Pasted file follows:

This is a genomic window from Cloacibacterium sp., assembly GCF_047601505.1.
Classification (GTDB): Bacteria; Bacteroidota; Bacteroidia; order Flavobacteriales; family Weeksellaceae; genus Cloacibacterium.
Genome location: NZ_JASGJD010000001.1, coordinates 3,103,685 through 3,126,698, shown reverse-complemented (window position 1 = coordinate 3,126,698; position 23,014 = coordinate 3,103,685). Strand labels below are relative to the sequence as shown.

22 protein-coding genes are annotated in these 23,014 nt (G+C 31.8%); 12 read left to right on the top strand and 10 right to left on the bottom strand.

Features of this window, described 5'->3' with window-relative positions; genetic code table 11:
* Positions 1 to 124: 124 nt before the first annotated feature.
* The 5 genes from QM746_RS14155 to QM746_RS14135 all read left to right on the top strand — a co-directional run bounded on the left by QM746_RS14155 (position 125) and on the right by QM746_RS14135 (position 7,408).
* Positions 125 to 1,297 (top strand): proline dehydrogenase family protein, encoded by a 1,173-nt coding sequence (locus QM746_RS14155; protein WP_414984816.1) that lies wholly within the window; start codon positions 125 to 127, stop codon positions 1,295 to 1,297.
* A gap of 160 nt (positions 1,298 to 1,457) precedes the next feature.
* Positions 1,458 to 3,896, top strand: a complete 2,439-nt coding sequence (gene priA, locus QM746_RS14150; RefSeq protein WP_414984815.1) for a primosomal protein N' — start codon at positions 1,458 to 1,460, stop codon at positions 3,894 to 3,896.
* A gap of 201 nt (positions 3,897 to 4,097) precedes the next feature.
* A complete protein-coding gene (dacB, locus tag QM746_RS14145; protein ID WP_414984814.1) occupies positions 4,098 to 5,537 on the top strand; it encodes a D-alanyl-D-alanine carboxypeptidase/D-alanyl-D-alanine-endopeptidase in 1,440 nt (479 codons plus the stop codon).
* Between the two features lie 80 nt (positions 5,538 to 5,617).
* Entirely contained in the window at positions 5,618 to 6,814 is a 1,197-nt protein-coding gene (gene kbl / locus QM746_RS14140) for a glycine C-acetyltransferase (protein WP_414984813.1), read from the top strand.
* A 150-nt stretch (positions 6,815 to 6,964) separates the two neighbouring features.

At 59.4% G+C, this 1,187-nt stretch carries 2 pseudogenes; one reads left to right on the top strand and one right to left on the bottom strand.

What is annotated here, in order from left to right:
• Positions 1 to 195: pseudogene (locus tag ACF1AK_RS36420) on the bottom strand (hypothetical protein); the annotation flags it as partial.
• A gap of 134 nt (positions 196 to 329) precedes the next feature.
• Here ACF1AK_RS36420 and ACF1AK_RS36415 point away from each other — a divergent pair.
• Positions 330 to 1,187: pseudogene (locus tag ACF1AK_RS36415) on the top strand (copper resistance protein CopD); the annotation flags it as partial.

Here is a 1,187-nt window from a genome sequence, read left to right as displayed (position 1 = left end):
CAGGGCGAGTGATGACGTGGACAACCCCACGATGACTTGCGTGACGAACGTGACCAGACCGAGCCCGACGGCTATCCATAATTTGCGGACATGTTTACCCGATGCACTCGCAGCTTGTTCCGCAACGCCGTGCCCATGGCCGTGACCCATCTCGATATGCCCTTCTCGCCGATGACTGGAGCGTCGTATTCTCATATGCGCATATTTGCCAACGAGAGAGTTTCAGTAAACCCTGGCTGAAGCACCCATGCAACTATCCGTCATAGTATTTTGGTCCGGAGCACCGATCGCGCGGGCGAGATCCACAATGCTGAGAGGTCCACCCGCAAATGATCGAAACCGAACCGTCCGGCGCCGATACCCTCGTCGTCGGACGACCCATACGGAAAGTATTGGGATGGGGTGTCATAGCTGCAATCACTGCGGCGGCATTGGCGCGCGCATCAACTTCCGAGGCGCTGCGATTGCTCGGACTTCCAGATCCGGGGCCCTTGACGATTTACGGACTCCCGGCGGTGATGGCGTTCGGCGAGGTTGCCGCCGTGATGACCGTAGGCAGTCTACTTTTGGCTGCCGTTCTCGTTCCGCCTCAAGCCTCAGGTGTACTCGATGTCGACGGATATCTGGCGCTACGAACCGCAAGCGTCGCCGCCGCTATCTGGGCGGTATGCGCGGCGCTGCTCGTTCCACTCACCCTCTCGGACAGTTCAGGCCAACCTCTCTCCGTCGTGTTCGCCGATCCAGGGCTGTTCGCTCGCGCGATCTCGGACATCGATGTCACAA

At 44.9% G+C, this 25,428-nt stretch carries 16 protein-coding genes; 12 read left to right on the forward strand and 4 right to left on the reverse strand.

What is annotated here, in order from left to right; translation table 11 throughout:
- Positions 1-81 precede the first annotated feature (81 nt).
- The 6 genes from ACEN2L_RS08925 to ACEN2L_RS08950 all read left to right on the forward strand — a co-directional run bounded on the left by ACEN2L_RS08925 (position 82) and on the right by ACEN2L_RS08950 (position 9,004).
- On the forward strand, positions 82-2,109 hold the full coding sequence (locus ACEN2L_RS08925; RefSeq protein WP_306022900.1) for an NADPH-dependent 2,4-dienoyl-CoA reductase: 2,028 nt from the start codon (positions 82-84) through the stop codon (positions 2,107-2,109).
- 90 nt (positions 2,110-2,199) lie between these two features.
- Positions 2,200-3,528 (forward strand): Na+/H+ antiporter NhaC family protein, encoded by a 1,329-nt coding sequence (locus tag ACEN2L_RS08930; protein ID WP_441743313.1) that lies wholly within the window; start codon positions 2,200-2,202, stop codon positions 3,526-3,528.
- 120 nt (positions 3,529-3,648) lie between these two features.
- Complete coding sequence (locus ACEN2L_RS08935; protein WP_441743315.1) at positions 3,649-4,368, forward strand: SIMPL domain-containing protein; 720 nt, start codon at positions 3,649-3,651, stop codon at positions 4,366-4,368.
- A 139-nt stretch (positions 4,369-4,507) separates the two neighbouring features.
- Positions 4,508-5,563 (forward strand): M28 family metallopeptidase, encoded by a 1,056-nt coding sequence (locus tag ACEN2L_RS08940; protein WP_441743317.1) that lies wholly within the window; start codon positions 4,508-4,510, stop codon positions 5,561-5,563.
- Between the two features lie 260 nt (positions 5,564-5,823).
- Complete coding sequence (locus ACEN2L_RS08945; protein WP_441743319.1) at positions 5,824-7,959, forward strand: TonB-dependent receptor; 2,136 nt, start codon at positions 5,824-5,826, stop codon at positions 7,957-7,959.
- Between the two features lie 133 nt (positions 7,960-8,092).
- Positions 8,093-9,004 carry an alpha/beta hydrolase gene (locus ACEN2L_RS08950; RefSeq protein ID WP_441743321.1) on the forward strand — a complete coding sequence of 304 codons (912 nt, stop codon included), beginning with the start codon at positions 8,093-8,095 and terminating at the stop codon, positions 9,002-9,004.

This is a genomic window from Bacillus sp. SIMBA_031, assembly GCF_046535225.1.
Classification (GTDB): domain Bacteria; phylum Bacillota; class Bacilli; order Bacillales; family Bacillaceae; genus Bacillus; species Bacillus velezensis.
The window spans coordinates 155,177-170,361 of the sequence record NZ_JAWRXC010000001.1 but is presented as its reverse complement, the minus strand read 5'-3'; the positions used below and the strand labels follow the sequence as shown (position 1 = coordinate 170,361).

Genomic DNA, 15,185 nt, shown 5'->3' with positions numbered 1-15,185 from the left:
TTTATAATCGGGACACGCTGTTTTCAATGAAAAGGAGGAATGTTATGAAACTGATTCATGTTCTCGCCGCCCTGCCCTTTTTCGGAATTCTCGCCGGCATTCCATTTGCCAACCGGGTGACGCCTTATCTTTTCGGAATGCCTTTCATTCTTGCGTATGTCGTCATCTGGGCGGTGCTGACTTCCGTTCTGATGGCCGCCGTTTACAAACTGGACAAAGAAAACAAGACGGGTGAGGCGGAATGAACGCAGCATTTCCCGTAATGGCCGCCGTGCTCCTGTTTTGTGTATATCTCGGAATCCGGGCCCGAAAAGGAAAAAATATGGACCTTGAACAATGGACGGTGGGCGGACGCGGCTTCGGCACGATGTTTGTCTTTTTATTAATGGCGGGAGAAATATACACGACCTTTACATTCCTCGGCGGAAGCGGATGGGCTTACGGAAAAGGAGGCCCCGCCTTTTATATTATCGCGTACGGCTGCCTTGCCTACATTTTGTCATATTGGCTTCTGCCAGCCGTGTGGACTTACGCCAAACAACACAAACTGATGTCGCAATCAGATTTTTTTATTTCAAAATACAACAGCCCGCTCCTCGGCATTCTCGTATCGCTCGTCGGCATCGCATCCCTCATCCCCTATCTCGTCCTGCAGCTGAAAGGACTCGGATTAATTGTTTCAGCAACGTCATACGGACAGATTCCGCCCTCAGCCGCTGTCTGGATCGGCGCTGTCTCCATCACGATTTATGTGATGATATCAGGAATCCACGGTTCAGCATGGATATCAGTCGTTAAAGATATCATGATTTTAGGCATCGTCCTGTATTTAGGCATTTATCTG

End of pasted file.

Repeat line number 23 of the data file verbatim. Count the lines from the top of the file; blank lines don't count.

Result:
CAGGGCGAGTGATGACGTGGACAACCCCACGATGACTTGCGTGACGAACGTGACCAGACCGAGCCCGACGGCTATCCATAATTTGCGGACATGTTTACCCGATGCACTCGCAGCTTGTTCCGCAACGCCGTGCCCATGGCCGTGACCCATCTCGATATGCCCTTCTCGCCGATGACTGGAGCGTCGTATTCTCATATGCGCATATTTGCCAACGAGAGAGTTTCAGTAAACCCTGGCTGAAGCACCCATGCAACTATCCGTCATAGTATTTTGGTCCGGAGCACCGATCGCGCGGGCGAGATCCACAATGCTGAGAGGTCCACCCGCAAATGATCGAAACCGAACCGTCCGGCGCCGATACCCTCGTCGTCGGACGACCCATACGGAAAGTATTGGGATGGGGTGTCATAGCTGCAATCACTGCGGCGGCATTGGCGCGCGCATCAACTTCCGAGGCGCTGCGATTGCTCGGACTTCCAGATCCGGGGCCCTTGACGATTTACGGACTCCCGGCGGTGATGGCGTTCGGCGAGGTTGCCGCCGTGATGACCGTAGGCAGTCTACTTTTGGCTGCCGTTCTCGTTCCGCCTCAAGCCTCAGGTGTACTCGATGTCGACGGATATCTGGCGCTACGAACCGCAAGCGTCGCCGCCGCTATCTGGGCGGTATGCGCGGCGCTGCTCGTTCCACTCACCCTCTCGGACAGTTCAGGCCAACCTCTCTCCGTCGTGTTCGCCGATCCAGGGCTGTTCGCTCGCGCGATCTCGGACATCGATGTCACAA